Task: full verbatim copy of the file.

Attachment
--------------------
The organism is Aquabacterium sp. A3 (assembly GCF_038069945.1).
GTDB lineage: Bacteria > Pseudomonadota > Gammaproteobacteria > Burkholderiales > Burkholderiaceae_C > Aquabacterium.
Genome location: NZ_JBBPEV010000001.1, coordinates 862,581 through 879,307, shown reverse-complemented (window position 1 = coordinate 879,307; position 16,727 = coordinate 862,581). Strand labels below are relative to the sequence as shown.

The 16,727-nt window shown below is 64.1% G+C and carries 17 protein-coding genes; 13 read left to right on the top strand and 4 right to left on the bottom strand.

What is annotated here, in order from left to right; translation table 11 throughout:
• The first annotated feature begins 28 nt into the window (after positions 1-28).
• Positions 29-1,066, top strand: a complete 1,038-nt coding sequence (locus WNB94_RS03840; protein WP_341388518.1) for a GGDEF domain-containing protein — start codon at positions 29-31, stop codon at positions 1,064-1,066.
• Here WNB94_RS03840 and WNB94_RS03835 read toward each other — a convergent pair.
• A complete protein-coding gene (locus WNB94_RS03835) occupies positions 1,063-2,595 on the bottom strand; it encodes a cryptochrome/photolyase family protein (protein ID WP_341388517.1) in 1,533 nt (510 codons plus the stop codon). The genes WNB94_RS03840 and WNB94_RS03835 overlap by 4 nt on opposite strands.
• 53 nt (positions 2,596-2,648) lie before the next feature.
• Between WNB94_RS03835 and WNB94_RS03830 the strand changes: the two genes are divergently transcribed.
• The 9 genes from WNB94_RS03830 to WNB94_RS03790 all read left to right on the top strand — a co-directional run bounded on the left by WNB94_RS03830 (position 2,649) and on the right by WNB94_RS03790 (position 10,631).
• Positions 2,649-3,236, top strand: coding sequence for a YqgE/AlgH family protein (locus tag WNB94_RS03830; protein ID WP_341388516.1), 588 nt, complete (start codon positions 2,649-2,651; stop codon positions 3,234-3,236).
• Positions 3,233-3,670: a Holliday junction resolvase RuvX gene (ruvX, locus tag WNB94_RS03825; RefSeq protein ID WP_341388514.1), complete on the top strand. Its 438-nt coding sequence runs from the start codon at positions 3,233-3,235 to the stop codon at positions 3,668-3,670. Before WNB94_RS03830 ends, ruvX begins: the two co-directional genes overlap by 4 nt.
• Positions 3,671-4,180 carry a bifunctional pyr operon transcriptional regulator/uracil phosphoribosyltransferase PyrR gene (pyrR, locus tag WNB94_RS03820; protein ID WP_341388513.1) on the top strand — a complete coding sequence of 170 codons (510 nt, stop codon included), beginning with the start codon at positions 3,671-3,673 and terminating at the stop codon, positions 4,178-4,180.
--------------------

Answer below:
The organism is Aquabacterium sp. A3 (assembly GCF_038069945.1).
GTDB lineage: Bacteria > Pseudomonadota > Gammaproteobacteria > Burkholderiales > Burkholderiaceae_C > Aquabacterium.
Genome location: NZ_JBBPEV010000001.1, coordinates 862,581 through 879,307, shown reverse-complemented (window position 1 = coordinate 879,307; position 16,727 = coordinate 862,581). Strand labels below are relative to the sequence as shown.

The 16,727-nt window shown below is 64.1% G+C and carries 17 protein-coding genes; 13 read left to right on the top strand and 4 right to left on the bottom strand.

What is annotated here, in order from left to right; translation table 11 throughout:
• The first annotated feature begins 28 nt into the window (after positions 1-28).
• Positions 29-1,066, top strand: a complete 1,038-nt coding sequence (locus WNB94_RS03840; protein WP_341388518.1) for a GGDEF domain-containing protein — start codon at positions 29-31, stop codon at positions 1,064-1,066.
• Here WNB94_RS03840 and WNB94_RS03835 read toward each other — a convergent pair.
• A complete protein-coding gene (locus WNB94_RS03835) occupies positions 1,063-2,595 on the bottom strand; it encodes a cryptochrome/photolyase family protein (protein ID WP_341388517.1) in 1,533 nt (510 codons plus the stop codon). The genes WNB94_RS03840 and WNB94_RS03835 overlap by 4 nt on opposite strands.
• 53 nt (positions 2,596-2,648) lie before the next feature.
• Between WNB94_RS03835 and WNB94_RS03830 the strand changes: the two genes are divergently transcribed.
• The 9 genes from WNB94_RS03830 to WNB94_RS03790 all read left to right on the top strand — a co-directional run bounded on the left by WNB94_RS03830 (position 2,649) and on the right by WNB94_RS03790 (position 10,631).
• Positions 2,649-3,236, top strand: coding sequence for a YqgE/AlgH family protein (locus tag WNB94_RS03830; protein ID WP_341388516.1), 588 nt, complete (start codon positions 2,649-2,651; stop codon positions 3,234-3,236).
• Positions 3,233-3,670: a Holliday junction resolvase RuvX gene (ruvX, locus tag WNB94_RS03825; RefSeq protein ID WP_341388514.1), complete on the top strand. Its 438-nt coding sequence runs from the start codon at positions 3,233-3,235 to the stop codon at positions 3,668-3,670. Before WNB94_RS03830 ends, ruvX begins: the two co-directional genes overlap by 4 nt.
• Positions 3,671-4,180 carry a bifunctional pyr operon transcriptional regulator/uracil phosphoribosyltransferase PyrR gene (pyrR, locus tag WNB94_RS03820; protein ID WP_341388513.1) on the top strand — a complete coding sequence of 170 codons (510 nt, stop codon included), beginning with the start codon at positions 3,671-3,673 and terminating at the stop codon, positions 4,178-4,180.